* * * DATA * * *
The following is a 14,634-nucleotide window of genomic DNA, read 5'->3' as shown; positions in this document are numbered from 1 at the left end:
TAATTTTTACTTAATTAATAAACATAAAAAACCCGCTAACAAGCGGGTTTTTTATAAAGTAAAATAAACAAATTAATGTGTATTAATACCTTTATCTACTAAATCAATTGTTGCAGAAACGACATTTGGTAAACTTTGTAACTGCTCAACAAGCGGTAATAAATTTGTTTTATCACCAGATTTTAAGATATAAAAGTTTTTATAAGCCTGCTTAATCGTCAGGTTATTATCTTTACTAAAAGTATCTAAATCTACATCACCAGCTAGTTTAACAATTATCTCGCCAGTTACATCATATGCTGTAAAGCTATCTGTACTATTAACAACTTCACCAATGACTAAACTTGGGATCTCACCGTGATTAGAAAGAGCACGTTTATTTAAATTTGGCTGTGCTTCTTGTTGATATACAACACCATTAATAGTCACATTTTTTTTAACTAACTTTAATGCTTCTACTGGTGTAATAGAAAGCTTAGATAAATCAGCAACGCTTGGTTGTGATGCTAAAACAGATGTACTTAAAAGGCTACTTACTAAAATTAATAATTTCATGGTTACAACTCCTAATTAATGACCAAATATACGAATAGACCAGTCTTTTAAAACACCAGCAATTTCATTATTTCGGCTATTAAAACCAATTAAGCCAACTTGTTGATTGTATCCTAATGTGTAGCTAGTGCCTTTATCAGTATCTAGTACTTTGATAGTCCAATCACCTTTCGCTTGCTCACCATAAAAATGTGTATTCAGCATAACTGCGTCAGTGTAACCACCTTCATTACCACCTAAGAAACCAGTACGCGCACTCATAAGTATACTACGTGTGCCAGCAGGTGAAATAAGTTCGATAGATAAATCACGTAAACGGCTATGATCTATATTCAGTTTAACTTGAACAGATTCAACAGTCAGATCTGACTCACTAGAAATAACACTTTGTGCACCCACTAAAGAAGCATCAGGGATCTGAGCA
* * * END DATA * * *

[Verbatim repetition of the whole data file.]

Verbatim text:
The following is a 14,634-nucleotide window of genomic DNA, read 5'->3' as shown; positions in this document are numbered from 1 at the left end:
TAATTTTTACTTAATTAATAAACATAAAAAACCCGCTAACAAGCGGGTTTTTTATAAAGTAAAATAAACAAATTAATGTGTATTAATACCTTTATCTACTAAATCAATTGTTGCAGAAACGACATTTGGTAAACTTTGTAACTGCTCAACAAGCGGTAATAAATTTGTTTTATCACCAGATTTTAAGATATAAAAGTTTTTATAAGCCTGCTTAATCGTCAGGTTATTATCTTTACTAAAAGTATCTAAATCTACATCACCAGCTAGTTTAACAATTATCTCGCCAGTTACATCATATGCTGTAAAGCTATCTGTACTATTAACAACTTCACCAATGACTAAACTTGGGATCTCACCGTGATTAGAAAGAGCACGTTTATTTAAATTTGGCTGTGCTTCTTGTTGATATACAACACCATTAATAGTCACATTTTTTTTAACTAACTTTAATGCTTCTACTGGTGTAATAGAAAGCTTAGATAAATCAGCAACGCTTGGTTGTGATGCTAAAACAGATGTACTTAAAAGGCTACTTACTAAAATTAATAATTTCATGGTTACAACTCCTAATTAATGACCAAATATACGAATAGACCAGTCTTTTAAAACACCAGCAATTTCATTATTTCGGCTATTAAAACCAATTAAGCCAACTTGTTGATTGTATCCTAATGTGTAGCTAGTGCCTTTATCAGTATCTAGTACTTTGATAGTCCAATCACCTTTCGCTTGCTCACCATAAAAATGTGTATTCAGCATAACTGCGTCAGTGTAACCACCTTCATTACCACCTAAGAAACCAGTACGCGCACTCATAAGTATACTACGTGTGCCAGCAGGTGAAATAAGTTCGATAGATAAATCACGTAAACGGCTATGATCTATATTCAGTTTAACTTGAACAGATTCAACAGTCAGATCTGACTCACTAGAAATAACACTTTGTGCACCCACTAAAGAAGCATCAGGGATCTGAGCA